Peter had raced on the Saturday (twice!), so he came along too. En route we texted Amanda to see if she wanted to come and she texted back to say she'd be leaving shortly. I thought that it might be nice to have a coffee and a bun right away, to pass the time until Amanda came. Then it turned out she was going to meet us further down the coast so there was no need to wait for her, but by this time the thought of coffee and buns had lodged firmly in my head. I was tired and hungry, so I just went with it!

We never found Amanda. We found her car but not her, although I know she's still alive because we've made contact since, so don't worry.

It was much warmer than it has been, perfectly comfortable to run in a vest. There is a big moon hidden somewhere beyond all the rain-cloud that is going about and this has been affecting the tides and we hit a really low tide. This is a real treat as it means being able to run below the rock-line rather than stumbling over big pebbles on the beach and getting spiked by the sharp grass that grows in the dunes.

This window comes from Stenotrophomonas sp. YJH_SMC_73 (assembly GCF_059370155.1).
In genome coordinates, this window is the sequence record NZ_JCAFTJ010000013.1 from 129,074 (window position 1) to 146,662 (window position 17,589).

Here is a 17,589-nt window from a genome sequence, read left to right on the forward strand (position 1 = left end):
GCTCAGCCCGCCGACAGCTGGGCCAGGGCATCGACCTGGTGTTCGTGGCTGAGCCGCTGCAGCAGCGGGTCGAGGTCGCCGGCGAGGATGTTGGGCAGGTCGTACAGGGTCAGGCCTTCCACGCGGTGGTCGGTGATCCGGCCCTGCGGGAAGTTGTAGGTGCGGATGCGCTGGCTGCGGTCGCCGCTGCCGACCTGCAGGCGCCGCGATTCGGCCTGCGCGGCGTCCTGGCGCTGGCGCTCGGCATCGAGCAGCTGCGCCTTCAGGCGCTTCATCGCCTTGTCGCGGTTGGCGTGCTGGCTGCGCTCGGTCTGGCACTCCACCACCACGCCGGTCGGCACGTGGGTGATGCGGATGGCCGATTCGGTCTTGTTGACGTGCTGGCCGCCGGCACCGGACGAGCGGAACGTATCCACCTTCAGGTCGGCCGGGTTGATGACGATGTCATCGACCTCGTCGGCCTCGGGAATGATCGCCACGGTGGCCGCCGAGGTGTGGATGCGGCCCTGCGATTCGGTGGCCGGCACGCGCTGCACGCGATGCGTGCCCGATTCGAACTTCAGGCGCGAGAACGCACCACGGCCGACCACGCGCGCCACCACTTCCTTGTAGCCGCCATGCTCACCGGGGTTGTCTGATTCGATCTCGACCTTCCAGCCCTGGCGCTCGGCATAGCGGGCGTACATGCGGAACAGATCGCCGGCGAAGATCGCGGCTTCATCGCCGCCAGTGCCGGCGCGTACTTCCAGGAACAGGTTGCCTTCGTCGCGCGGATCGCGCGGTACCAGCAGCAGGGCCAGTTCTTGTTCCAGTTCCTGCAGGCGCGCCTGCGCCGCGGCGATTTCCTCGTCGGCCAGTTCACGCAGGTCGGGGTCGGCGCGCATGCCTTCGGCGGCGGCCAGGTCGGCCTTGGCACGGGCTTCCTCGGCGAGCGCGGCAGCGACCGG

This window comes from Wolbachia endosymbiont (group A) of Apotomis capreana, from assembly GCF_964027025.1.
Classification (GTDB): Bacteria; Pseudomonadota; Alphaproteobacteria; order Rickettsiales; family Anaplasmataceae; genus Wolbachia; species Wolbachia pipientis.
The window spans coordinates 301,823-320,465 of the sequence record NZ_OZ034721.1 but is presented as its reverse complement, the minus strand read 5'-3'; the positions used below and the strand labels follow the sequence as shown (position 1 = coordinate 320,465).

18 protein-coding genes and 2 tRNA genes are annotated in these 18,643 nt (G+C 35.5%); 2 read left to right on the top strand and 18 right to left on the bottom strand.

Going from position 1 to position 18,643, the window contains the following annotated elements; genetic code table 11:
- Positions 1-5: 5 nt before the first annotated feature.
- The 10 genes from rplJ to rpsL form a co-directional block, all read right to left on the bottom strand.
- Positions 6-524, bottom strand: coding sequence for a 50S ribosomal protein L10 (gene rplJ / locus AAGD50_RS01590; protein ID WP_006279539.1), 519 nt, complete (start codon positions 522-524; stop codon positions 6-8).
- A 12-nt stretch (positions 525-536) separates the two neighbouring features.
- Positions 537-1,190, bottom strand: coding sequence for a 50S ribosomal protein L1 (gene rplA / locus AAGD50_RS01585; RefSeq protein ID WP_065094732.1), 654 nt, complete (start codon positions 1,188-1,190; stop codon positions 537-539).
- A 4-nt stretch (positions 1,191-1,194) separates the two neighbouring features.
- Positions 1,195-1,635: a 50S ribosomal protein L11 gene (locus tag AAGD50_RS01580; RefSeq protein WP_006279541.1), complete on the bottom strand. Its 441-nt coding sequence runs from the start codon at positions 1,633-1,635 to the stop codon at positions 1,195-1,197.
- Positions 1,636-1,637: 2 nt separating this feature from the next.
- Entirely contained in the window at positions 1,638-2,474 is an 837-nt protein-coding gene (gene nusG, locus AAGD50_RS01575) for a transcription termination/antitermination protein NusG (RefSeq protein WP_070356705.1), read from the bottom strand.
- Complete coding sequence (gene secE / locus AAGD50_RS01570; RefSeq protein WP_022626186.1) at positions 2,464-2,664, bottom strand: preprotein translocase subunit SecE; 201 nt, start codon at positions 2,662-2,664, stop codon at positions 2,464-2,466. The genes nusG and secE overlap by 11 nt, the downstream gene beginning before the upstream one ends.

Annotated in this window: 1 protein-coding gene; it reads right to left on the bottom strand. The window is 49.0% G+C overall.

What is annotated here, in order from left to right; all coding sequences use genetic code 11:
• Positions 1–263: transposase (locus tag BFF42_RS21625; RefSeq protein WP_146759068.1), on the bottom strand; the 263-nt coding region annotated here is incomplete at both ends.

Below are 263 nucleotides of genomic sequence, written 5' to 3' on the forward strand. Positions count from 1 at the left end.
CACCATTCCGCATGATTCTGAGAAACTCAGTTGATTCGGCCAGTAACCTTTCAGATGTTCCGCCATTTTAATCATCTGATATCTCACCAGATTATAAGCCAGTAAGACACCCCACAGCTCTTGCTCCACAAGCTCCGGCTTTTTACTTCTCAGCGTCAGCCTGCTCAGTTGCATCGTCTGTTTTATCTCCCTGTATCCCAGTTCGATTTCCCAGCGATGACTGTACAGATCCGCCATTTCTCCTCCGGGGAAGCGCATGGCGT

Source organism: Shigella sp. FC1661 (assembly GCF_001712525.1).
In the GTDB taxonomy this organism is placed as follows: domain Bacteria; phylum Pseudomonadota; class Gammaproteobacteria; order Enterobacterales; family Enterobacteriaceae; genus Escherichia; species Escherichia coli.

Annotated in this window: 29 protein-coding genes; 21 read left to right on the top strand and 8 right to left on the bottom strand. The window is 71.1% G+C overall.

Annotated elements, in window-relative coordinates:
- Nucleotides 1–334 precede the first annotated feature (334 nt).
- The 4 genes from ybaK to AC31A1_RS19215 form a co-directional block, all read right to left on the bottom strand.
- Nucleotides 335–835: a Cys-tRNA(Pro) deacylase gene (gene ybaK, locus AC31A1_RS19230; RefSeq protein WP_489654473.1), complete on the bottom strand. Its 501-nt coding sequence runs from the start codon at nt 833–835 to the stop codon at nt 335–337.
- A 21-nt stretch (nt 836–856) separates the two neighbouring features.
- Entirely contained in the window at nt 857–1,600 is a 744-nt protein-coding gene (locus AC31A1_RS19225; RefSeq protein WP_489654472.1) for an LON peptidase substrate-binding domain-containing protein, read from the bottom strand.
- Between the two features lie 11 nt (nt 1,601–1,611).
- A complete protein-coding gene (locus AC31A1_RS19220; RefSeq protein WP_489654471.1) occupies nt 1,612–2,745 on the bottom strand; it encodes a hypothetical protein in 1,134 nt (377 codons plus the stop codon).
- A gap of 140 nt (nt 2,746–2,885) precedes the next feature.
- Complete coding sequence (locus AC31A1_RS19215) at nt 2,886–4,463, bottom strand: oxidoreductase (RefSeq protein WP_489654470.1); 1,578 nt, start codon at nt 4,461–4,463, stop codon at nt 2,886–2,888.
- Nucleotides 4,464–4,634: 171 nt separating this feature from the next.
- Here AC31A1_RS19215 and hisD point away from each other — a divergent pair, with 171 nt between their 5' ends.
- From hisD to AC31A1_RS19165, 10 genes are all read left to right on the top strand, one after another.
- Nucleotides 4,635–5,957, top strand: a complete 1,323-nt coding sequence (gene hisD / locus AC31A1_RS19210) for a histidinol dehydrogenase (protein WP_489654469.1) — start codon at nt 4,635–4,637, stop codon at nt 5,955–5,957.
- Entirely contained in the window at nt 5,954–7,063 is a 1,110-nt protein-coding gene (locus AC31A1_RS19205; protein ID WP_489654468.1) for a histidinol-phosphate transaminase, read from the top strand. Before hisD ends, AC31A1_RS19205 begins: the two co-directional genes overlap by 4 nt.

Today I forced myself out for a 10 miler round the seat. It was a struggle. I think I had a cumulative lack of sleep to make up for so I spent the afternoon trying to read about Foucault and his power relations and succeeding in having a long, long snooze stretched out on the sofa.

I've got another yoginjury in the form of a sore neck this time but I'm off to yoga in a few minutes because I can't bear to miss it. Hope I survive in one piece.

Saturday, 12 October 2013

Ho-hum, only a yum-yum

There was the usual kind of thinking behind today's long run. A brisk easterly was forecast and it would probably be a bit cold so I thought I'd take the train to North Berwick and run back as far as I could be bothered. I wanted to run 20 miles just because I've done a good few 18 milers and there doesn't seem to be any reason not to increase this a bit. Anyway it's a habit to run long and then run longer. I don't really know what it's for.

Peter and Bruce aka coastrider had agreed to meet for a long anticipated fat-wheeled bike and runner outing, so we got the train to North Berwick together and then parted company.